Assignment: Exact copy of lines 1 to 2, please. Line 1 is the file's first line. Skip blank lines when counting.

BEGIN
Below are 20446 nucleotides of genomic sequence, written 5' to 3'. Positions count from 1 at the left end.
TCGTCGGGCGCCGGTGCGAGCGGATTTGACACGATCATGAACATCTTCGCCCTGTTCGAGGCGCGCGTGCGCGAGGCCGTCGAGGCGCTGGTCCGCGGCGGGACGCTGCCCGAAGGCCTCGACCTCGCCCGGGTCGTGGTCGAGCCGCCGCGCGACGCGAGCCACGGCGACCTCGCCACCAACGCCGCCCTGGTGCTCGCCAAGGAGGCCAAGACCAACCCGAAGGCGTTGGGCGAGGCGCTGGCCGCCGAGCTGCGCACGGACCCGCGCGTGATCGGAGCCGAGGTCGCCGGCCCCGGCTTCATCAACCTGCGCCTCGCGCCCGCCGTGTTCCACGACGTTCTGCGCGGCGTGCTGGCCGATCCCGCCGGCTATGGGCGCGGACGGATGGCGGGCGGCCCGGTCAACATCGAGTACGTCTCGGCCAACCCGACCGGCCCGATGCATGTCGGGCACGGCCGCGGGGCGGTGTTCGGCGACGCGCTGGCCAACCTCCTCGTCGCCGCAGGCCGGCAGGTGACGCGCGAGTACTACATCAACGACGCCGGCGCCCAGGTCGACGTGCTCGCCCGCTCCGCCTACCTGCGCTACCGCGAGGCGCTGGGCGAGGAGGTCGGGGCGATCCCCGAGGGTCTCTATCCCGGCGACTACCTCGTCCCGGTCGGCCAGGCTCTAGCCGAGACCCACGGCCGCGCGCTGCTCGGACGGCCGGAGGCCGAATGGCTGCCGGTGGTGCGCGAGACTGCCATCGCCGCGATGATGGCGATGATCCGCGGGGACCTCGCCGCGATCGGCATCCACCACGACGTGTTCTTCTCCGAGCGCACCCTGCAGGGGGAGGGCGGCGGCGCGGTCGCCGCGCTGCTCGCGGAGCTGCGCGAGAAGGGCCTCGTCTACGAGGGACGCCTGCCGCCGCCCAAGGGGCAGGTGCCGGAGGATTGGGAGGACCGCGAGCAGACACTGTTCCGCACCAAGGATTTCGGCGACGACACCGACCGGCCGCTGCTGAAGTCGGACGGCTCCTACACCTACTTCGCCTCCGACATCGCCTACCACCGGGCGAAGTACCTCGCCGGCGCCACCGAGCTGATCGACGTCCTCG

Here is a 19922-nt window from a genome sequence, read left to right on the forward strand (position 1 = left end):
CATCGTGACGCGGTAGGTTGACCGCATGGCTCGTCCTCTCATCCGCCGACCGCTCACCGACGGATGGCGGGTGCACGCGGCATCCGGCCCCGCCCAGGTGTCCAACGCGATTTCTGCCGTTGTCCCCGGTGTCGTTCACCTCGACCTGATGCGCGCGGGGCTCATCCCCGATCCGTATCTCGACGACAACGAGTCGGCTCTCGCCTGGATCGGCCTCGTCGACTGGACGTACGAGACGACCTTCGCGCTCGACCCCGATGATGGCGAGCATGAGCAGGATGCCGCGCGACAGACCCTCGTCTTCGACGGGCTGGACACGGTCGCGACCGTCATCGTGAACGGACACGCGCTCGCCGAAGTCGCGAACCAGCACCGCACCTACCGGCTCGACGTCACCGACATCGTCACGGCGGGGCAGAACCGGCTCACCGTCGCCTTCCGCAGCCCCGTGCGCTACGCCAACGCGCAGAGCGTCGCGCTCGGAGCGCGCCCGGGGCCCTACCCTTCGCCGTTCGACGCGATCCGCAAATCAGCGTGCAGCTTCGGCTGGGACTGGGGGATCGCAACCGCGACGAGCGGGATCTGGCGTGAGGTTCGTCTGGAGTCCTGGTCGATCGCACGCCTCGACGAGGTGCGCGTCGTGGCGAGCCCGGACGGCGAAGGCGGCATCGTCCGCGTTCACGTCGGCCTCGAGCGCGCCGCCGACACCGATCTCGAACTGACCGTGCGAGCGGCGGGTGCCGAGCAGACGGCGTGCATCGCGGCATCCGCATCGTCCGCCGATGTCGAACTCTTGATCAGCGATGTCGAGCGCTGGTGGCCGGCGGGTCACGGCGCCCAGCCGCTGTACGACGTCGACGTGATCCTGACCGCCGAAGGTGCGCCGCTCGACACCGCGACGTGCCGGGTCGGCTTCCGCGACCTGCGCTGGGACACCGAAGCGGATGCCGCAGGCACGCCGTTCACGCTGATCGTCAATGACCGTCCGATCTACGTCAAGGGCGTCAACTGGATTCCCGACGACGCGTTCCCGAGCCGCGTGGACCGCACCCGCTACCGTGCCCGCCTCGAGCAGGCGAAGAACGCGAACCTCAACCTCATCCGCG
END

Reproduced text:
Below are 20446 nucleotides of genomic sequence, written 5' to 3'. Positions count from 1 at the left end.
TCGTCGGGCGCCGGTGCGAGCGGATTTGACACGATCATGAACATCTTCGCCCTGTTCGAGGCGCGCGTGCGCGAGGCCGTCGAGGCGCTGGTCCGCGGCGGGACGCTGCCCGAAGGCCTCGACCTCGCCCGGGTCGTGGTCGAGCCGCCGCGCGACGCGAGCCACGGCGACCTCGCCACCAACGCCGCCCTGGTGCTCGCCAAGGAGGCCAAGACCAACCCGAAGGCGTTGGGCGAGGCGCTGGCCGCCGAGCTGCGCACGGACCCGCGCGTGATCGGAGCCGAGGTCGCCGGCCCCGGCTTCATCAACCTGCGCCTCGCGCCCGCCGTGTTCCACGACGTTCTGCGCGGCGTGCTGGCCGATCCCGCCGGCTATGGGCGCGGACGGATGGCGGGCGGCCCGGTCAACATCGAGTACGTCTCGGCCAACCCGACCGGCCCGATGCATGTCGGGCACGGCCGCGGGGCGGTGTTCGGCGACGCGCTGGCCAACCTCCTCGTCGCCGCAGGCCGGCAGGTGACGCGCGAGTACTACATCAACGACGCCGGCGCCCAGGTCGACGTGCTCGCCCGCTCCGCCTACCTGCGCTACCGCGAGGCGCTGGGCGAGGAGGTCGGGGCGATCCCCGAGGGTCTCTATCCCGGCGACTACCTCGTCCCGGTCGGCCAGGCTCTAGCCGAGACCCACGGCCGCGCGCTGCTCGGACGGCCGGAGGCCGAATGGCTGCCGGTGGTGCGCGAGACTGCCATCGCCGCGATGATGGCGATGATCCGCGGGGACCTCGCCGCGATCGGCATCCACCACGACGTGTTCTTCTCCGAGCGCACCCTGCAGGGGGAGGGCGGCGGCGCGGTCGCCGCGCTGCTCGCGGAGCTGCGCGAGAAGGGCCTCGTCTACGAGGGACGCCTGCCGCCGCCCAAGGGGCAGGTGCCGGAGGATTGGGAGGACCGCGAGCAGACACTGTTCCGCACCAAGGATTTCGGCGACGACACCGACCGGCCGCTGCTGAAGTCGGACGGCTCCTACACCTACTTCGCCTCCGACATCGCCTACCACCGGGCGAAGTACCTCGCCGGCGCCACCGAGCTGATCGACGTCCTCG